The Centers for Disease Control (CDC) cautioned the public about the risk of a dengue fever outbreak as new cases of locally acquired dengue infection have been confirmed and a tropical storm approaches.
Thirteen dengue infections were reported in the past week, four of which were locally acquired and nine imported, the CDC said, adding that all four locally acquired cases were in Pingtung County, where 63 of the 64 locally acquired cases have been reported so far this year.
One of the four locally acquired cases reported last week is of a different strain from those found previously in Pingtung County, indicating a different source of infection, the disease control agency said, warning that as the number of imported cases this year has also reached a record high for the same periods over the past decade, the risk of a dengue fever outbreak has increased.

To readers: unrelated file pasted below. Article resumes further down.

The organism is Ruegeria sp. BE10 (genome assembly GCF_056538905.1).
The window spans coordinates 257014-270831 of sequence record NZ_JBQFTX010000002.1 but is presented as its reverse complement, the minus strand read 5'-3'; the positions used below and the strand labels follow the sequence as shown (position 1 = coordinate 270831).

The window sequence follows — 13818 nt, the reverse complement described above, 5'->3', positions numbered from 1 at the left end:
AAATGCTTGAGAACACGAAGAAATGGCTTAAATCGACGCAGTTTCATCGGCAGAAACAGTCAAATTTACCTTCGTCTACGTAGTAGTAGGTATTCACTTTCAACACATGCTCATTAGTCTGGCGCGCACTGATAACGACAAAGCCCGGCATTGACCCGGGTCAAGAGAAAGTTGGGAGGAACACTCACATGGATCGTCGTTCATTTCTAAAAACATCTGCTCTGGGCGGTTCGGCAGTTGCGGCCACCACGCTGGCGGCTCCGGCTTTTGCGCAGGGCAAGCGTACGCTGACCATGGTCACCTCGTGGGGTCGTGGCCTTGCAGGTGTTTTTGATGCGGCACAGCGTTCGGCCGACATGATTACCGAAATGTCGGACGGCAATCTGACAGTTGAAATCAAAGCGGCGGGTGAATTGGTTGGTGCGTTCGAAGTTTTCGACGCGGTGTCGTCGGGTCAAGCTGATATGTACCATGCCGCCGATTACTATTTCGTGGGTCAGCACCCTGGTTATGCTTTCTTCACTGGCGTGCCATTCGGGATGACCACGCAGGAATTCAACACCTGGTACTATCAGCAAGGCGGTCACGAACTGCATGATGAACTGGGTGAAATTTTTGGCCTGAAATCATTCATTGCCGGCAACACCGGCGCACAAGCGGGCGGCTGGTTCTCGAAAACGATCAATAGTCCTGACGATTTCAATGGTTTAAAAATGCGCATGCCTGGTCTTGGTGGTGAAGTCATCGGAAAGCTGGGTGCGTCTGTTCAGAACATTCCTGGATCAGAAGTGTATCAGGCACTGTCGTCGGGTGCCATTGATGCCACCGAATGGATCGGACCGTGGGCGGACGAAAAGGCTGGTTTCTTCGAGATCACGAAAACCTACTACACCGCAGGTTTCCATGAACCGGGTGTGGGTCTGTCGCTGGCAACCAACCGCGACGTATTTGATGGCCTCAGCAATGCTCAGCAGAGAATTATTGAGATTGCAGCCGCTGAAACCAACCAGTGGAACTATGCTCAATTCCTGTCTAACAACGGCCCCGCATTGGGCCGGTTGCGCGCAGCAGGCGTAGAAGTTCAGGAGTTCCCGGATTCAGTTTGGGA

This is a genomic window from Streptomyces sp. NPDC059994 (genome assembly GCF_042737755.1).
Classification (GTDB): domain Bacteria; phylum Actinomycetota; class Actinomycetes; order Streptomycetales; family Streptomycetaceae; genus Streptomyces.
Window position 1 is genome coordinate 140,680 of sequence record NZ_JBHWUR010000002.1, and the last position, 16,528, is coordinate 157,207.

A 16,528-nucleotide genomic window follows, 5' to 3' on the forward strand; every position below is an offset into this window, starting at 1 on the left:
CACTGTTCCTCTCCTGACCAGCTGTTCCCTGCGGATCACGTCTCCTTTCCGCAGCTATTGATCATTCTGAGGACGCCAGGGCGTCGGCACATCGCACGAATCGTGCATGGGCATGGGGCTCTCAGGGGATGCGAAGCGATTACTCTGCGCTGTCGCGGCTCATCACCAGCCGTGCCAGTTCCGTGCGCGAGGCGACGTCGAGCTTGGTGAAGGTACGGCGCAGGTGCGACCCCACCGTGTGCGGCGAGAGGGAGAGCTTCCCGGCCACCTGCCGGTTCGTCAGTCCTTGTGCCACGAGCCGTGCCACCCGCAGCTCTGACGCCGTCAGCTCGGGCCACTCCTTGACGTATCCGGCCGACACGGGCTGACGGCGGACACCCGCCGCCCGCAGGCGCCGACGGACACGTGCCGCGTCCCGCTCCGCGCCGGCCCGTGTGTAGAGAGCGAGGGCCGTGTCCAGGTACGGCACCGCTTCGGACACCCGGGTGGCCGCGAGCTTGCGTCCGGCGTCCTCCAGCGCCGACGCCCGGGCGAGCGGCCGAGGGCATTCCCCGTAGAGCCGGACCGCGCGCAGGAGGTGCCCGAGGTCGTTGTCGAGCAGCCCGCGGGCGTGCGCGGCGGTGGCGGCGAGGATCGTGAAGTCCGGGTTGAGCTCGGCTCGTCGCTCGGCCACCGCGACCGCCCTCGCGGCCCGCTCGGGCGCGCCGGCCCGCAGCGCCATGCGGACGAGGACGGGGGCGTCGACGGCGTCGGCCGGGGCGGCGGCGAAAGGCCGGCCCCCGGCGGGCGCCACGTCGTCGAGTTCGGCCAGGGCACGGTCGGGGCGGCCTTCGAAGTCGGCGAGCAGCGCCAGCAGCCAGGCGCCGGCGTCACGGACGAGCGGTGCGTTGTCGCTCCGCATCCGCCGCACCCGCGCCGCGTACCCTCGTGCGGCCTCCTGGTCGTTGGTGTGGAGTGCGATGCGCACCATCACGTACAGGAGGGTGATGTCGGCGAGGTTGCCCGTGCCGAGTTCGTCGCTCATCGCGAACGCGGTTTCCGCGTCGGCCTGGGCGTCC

Adding to the concerns, a tropical storm is closing in, which is expected to bring torrential rains and leave water that will cause an increase in mosquitoes, the main vector of the disease, said the CDC, who urged the public to eliminate standing water after the storm has passed to lower the mosquito density in their communities.
As of Monday, 64 indigenous cases and 160 imported cases of dengue fever have been reported, with most of the latter originating in Indonesia (58), Thailand (39) and the Philippines (17), the agency said, cautioning those traveling to Southeast Asia to take appropriate precautions.